The dish is made with meat chunks and veggies. But what’s special is the unique preparation. All the ingredients are cooked in a milk can under high heat pressure, with stones all around.

This Mongolian barbeque dish delivers a rich smoky flavor that’s hard to defy. It is a perfect food when you crave barbecue in Mongolia.

Uuts (Sheep Back And Tail)

This may seem like a rather peculiar food in Mongolia made with specific sheep parts. However, Uut is actually one of the famous Mongolian foods locally. In fact, it is a significant part of traditional Mongolian holidays, parties, and celebrations.

Uuts include a whole sheep rump boiled or steamed along with the tail. The locals usually try to choose a sheep with a big tail for this dish. It is because a big tail represents wealth and prosperity.

Moreover, the bigger the tail, the more delicious it will be. While it might some weird, you should give this traditional food in Mongolia a try if you get the chance. 

Boodog (Barbequed Goat Or Marmot)

Boodog is another delicious treat for barbeque lovers. But rather than beef, this is a barbequed goat or tarbagan marmot (giant rodent/squirrel) that is seasoned with spices. It also includes some veggies such as potatoes and onions. 

This Mongolian food is cooked with heated stones in an animal stomach or sealed milk can. If you are trying this food in the fall, you might get a marmot. Otherwise, it is mostly prepared with goat meat.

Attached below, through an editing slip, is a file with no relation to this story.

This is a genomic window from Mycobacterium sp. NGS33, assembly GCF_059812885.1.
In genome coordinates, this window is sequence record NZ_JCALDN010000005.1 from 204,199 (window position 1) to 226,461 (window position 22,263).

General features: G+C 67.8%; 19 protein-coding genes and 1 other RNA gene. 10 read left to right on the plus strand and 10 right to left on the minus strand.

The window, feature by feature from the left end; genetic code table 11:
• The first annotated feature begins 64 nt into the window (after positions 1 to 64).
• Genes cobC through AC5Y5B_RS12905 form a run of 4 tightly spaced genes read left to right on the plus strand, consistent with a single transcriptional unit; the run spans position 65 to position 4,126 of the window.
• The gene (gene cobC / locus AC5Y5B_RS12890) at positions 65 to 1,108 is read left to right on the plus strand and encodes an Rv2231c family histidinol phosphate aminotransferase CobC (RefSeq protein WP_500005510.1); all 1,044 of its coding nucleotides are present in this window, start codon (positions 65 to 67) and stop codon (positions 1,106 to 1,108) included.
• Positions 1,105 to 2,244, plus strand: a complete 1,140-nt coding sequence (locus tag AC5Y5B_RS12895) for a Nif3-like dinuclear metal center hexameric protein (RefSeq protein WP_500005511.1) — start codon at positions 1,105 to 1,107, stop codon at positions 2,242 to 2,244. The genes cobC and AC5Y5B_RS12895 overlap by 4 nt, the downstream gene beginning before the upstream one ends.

This traditional Mongolian food is a feast for special occasions. You can find it at restaurants, and those in Ulaanbaatar are highly recommended for this dish.

Mongolian Beef Dishes

Sharsan Uhriin Mah (Fried Beef With Rice)

Most traditional Mongolian dishes are simply a combination of staples, just like sharsan uhriin mah. This Mongolian food consists of fried beef and rice.

But don’t let its simplicity fool you. The beef has a strong meaty flavor that satisfies your stomach and soul. It comes with big chunks of fat that are no less than a feast for fat lovers.

As it is a well-loved dish, you can find it in almost all small eateries. Locals enjoy this Mongolian beef without any greens, but some restaurants offer cucumbers and other veggies if you ask.

Noodles In Mongolian Food

Tsuivan (Mongolian Noodles With Meat And Vegetables)


Tsuivan is essentially Mongolian noodles packed with a variety of flavors. It is a hearty dish that you might crave after eating once.

This Mongolian food includes diced mutton or beef with flat noodles and a bit of spice. Some places also add a variety of veggies but it is rare. The creamy, salty, and meaty flavor blends well with the noodles to tickle your taste buds.

This Mongolian noodles dish is served fresh, sprinkled with scallions. The restaurant in the Chinggis Khaan Statue complex is a popular place to try one of the best-tasting Tsuivan. 

Guriltai Shul (Mongolian Noodle Soup)

Guriltai Shul is another traditional food of Mongolia that locals like to enjoy every day. It is also known by the name Lavsha. The mouthwatering dish is a significant part of the cuisine of Mongolia.